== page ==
IT'S been another riveting year in the country's courts - and the Johannesburg high court has been no exception.

IT'S been another riveting year in the country's courts - and the Johannesburg high court has been no exception.

The court roll included Jackie Selebi, Ananias Mathe and the killers of reggae star Lucky Dube.

lThe long-awaited Jackie Selebi corruption trial resumed in October, with high-profile names such as former NPA heads Bulelani Ngcuka and Vusi Pikoli standing accused of interfering in the justice system.

Pikoli and Ngcuka were accused by Selebi in his plea explanation of being corrupt and running a smear campaign against him.

But it was Selebi's former friend, Glenn Agliotti, who made headlines when he described how he had paid the former police commissioner more than a million rand in exchange for protection from arrest and access to classified information.

Agliotti later admitted to being a habitual liar.

lThen there was Ananias Mathe, the Mozambican who escaped from the country's most secure prison, Pretoria's C-Max.

Between 2000 and 2006 Mathe raped women, killed dogs, stole cars and burgled houses across Gauteng. He was convicted on 64 charges.

Last month he was sentenced to 54 years in jail by Judge Geraldine Bouchers, who described him as a dangerous, hardened criminal who she doubted could be rehabilitated.

He will be considered for parole only after he serves 43 years of his sentence.

lCitizens were totally impressed by Judge Seun Moshidi when he sentenced the three men who killed reggae icon Lucky Dube to life in prison.

Sifiso Mhlanga, Julius Gxowa and Mbuti Mabe gunned down the musician while they tried to hijack his car in Rosettenville, Johannesburg, in 2007.

The state was able to strike a deal with their accomplice, Thabo Maropeng, who spilled the beans in exchange for charges against him being dropped.

Maroping said they had not recognised Dube. They thought the man they tried to highjack was a Nigerian. He said they shot Dube because he put up a fight.

lAfter four years of disappearing dockets, unnecessary postponements and protests by gender activists, the trial against the nine men who brutally raped a 32-year-old Thembisa woman was heard.

Thabiso Thukwane, 24, Sello Mohlala, 24, Oupa Mohlala, 23, Bongani Nhlapho, 22, Moeketsi Mphuthi, 21, Kabelo Mwale, 25, and Mojalefa Seleka, 22, were found guilty of rape and indecent assault.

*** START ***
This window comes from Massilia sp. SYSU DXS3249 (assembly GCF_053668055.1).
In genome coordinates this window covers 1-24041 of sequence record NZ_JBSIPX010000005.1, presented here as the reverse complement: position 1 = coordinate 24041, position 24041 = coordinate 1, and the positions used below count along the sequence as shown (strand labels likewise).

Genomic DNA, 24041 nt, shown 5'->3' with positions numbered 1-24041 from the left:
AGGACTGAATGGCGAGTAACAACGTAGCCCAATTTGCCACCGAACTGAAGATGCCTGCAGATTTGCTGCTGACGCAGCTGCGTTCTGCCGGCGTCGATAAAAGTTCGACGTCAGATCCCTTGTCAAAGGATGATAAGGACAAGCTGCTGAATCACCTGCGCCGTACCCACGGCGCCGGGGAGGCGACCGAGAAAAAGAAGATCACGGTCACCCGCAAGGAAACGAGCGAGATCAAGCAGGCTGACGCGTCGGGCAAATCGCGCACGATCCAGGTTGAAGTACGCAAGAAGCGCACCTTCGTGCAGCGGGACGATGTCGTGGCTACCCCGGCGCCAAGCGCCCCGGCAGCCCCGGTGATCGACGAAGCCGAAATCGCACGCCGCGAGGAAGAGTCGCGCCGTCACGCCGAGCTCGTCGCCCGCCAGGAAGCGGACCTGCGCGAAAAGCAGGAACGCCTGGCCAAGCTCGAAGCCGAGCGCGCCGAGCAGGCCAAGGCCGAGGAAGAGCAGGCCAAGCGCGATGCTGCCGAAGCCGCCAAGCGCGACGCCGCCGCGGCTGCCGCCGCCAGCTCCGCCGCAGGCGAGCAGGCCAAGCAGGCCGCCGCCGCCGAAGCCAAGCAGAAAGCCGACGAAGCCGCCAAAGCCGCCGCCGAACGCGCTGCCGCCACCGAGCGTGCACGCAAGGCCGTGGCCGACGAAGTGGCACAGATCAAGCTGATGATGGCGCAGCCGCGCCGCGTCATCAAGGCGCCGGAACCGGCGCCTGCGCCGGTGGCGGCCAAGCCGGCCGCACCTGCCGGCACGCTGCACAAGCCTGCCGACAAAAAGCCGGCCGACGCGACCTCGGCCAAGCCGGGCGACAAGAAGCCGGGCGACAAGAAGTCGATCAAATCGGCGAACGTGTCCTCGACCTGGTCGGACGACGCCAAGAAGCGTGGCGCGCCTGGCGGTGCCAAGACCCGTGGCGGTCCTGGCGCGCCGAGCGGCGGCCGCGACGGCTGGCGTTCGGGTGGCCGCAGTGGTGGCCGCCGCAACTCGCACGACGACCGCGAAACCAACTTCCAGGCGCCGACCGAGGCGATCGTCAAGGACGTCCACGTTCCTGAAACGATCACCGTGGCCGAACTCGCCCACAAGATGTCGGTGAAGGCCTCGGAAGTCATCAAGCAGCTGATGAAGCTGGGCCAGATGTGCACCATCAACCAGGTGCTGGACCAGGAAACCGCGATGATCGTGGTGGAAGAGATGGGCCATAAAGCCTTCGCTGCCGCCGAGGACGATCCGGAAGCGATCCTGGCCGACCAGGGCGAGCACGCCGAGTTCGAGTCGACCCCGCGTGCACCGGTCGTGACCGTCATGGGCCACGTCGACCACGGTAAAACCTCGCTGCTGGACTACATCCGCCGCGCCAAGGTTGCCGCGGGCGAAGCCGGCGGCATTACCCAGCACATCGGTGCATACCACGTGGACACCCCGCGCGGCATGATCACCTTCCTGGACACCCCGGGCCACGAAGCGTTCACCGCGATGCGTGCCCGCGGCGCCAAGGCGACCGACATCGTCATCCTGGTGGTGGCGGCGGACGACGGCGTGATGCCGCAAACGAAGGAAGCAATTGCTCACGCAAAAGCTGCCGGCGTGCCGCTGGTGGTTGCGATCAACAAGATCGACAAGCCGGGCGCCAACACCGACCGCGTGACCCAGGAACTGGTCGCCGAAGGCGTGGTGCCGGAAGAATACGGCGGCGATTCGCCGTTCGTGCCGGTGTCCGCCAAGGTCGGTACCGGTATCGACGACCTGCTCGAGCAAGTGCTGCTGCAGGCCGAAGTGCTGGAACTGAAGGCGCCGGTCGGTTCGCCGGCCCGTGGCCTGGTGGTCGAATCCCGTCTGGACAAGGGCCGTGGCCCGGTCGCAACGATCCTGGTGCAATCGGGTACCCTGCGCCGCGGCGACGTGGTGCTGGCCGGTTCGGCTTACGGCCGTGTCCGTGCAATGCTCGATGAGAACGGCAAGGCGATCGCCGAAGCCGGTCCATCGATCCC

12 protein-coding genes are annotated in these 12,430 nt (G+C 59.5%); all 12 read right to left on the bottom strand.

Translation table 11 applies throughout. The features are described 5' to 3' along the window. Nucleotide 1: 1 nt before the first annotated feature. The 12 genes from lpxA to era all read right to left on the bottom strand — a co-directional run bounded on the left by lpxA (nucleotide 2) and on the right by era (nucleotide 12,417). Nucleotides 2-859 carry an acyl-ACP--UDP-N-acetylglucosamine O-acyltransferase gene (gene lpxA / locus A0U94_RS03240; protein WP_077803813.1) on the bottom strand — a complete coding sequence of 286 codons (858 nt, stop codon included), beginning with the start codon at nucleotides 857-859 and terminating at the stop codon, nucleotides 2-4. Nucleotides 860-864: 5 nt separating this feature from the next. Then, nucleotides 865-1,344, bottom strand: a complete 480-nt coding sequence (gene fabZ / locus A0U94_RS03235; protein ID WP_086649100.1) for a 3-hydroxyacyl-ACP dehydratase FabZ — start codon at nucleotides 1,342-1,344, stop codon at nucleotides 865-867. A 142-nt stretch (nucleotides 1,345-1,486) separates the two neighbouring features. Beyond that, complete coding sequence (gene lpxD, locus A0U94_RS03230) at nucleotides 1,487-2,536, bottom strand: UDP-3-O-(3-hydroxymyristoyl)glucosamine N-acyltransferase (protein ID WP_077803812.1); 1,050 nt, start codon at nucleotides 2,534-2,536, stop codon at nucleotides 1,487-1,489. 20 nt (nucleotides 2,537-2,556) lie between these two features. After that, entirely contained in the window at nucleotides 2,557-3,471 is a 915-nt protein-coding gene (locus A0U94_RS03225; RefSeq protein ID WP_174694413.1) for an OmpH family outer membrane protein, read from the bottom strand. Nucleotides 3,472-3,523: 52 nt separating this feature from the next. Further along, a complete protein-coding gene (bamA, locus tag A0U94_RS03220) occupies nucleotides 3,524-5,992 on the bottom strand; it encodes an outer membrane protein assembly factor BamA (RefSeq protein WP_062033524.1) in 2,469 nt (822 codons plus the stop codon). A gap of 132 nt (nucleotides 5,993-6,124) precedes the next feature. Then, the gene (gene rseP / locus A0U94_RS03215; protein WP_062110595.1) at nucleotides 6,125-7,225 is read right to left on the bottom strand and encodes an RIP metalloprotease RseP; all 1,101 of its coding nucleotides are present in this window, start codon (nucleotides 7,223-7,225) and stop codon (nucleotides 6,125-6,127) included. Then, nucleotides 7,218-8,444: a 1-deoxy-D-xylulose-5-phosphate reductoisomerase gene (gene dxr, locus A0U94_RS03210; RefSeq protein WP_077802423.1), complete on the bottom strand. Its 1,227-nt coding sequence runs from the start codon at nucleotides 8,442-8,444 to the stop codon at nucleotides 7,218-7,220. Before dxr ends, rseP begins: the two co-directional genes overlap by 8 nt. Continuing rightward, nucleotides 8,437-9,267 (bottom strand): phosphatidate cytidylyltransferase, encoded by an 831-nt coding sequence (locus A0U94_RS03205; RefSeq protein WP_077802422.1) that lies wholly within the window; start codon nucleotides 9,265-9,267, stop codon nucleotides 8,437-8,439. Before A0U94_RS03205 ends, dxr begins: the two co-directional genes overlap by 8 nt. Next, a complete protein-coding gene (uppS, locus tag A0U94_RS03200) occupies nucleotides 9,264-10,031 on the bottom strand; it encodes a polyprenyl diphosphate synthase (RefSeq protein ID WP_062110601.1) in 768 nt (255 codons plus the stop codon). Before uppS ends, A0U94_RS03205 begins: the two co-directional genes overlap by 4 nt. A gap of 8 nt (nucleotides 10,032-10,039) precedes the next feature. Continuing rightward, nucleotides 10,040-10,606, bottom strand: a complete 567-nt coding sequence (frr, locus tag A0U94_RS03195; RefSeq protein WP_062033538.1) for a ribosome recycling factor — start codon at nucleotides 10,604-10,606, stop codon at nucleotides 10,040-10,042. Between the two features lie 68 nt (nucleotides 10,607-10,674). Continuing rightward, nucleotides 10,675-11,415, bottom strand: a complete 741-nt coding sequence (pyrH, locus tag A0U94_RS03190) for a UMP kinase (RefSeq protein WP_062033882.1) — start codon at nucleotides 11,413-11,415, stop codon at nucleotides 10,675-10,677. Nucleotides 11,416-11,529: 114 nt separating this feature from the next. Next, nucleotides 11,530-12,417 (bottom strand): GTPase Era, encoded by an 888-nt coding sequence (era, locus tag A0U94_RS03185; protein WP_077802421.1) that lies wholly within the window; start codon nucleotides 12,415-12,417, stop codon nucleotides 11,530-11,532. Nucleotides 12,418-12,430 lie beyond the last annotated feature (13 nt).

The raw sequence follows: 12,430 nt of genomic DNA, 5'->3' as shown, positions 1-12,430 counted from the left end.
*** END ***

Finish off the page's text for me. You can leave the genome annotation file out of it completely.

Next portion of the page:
They received sentences ranging from 15 to 20 years.

l It was to be a perfect crime, until the police were tipped off about the planned robbery of Elias Thutse, Fabian Damons, Daniel Mathaba, Dick Ngobeni, Jimmy Bilankulu, Muntu Mahlangu, Vincent Xaba and Themba Mahlangu.

They almost pulled off the biggest cash heist in the country when they stole R6million from a First National Bank cash point, but police confronted them just as they were about to leave.

All nine robbers were sentenced to 20 years in jail after being caught stealing the money on CCTV camera.

lIn one of the most bizarre cases, Umkhonto we Sizwe veteran and secret service agent Dumisani Sikhakhane was sentenced to 15 years for killing his former wife, their 7-year-old daughter and the woman's new husband.

Judge Gerhardus Hattingh based his sentence on the grounds that Sikhakhane committed the triple murder because he was "experiencing emotional upheaval and had acted in diminished responsibility".

lThen there was the controversial Judge Nkola Motata who found himself on the wrong side on the law.

Motata was tried for drunken driving and malicious damage to property in the Johannesburg magistrates court. He denied being drunk when he crashed his Jaguar into a property, even after the owner produced pictures of him sleeping in his car. The judge was eventually convicted and fined R20000.

In the new year we will hear the fate of South Africa' s "black widows", Mulalo Sivhidzho and Celiwe Mbokazi.

They are accused of hiring men to kill their husbands. The women have been in and out of court for the past two years.